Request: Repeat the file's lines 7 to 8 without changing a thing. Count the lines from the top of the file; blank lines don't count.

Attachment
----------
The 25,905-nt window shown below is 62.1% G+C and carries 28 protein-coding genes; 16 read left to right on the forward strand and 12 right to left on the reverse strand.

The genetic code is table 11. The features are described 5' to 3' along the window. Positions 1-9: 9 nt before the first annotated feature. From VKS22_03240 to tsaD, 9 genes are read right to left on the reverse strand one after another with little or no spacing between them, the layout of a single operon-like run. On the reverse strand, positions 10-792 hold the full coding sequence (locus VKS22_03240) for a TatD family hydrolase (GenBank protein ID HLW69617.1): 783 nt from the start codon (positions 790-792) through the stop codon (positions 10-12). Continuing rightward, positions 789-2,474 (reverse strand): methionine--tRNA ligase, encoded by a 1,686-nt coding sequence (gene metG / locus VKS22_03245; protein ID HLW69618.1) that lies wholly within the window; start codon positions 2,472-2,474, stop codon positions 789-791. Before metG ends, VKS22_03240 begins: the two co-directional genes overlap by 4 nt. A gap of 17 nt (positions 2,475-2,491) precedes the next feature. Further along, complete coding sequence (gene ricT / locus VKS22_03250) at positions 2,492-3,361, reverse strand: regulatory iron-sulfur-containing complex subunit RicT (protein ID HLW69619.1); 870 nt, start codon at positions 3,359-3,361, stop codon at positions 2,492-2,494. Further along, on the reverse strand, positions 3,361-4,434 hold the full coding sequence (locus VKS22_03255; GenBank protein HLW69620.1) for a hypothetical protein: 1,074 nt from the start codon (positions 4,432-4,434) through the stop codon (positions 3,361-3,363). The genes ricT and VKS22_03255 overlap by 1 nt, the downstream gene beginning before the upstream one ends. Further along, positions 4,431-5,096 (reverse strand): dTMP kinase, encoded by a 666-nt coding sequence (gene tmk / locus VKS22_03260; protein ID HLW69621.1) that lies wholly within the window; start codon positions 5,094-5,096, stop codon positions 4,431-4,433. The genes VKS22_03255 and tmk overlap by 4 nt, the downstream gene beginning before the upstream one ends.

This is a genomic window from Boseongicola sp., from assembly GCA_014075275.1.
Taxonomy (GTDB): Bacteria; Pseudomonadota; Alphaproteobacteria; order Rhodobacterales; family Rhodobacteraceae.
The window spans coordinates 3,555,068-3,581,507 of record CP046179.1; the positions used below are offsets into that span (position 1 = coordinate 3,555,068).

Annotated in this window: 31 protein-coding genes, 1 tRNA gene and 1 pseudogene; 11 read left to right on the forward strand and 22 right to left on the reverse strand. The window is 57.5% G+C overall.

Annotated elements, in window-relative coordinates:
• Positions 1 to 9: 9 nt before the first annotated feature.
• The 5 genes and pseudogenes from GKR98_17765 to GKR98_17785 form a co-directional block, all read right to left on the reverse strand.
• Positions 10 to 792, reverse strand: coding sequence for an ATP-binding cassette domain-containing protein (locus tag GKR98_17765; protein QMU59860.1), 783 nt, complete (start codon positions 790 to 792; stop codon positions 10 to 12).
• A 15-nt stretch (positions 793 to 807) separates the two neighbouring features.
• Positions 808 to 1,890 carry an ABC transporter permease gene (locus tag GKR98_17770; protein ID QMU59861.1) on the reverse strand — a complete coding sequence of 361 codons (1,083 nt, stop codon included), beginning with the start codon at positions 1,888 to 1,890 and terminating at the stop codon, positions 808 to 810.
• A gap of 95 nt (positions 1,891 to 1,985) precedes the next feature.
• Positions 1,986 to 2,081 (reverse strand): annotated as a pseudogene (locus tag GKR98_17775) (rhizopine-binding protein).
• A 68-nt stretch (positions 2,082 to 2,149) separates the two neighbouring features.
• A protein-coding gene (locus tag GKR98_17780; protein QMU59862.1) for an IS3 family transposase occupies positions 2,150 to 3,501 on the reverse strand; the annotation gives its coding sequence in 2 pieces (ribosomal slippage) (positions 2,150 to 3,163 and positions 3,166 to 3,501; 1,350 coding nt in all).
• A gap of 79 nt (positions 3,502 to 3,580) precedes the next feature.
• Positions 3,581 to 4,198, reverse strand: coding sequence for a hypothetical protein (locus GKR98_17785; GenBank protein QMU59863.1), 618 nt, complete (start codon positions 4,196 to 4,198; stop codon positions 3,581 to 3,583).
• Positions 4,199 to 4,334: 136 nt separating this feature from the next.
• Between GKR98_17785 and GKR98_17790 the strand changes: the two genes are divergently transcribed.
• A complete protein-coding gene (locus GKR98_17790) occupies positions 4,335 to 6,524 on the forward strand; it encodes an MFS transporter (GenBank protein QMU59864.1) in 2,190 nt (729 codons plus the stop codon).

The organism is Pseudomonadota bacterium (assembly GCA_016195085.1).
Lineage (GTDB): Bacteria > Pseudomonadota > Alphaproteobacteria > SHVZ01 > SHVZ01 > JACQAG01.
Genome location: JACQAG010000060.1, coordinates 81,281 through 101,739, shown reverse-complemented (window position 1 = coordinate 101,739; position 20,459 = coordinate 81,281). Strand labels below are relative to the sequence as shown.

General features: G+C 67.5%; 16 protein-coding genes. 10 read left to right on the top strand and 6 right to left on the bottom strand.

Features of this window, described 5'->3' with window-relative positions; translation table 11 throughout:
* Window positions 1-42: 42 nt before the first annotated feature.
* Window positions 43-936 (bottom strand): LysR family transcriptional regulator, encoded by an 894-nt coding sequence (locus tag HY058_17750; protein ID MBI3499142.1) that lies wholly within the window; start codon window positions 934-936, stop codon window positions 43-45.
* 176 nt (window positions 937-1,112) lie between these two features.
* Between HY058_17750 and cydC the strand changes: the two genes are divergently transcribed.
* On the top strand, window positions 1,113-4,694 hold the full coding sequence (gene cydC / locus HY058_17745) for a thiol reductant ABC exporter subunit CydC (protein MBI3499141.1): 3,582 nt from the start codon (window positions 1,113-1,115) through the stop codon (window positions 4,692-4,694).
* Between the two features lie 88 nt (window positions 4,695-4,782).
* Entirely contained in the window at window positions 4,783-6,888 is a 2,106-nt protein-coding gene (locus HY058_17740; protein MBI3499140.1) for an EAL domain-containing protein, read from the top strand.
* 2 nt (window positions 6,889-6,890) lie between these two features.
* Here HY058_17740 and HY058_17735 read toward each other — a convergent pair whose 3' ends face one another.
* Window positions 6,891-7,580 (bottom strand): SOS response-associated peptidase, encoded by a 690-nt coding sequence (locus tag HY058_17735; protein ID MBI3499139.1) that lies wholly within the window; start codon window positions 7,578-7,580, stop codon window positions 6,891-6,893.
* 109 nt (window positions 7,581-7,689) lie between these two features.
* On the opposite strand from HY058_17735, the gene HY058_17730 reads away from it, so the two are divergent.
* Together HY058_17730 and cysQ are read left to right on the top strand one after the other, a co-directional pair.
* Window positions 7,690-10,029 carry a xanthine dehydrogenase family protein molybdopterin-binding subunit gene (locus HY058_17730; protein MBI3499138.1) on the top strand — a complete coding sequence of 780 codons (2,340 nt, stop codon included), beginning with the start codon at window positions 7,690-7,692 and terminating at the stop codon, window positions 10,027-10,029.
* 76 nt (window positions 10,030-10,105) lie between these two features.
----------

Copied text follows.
Annotated elements, in window-relative coordinates:
• Positions 1 to 9: 9 nt before the first annotated feature.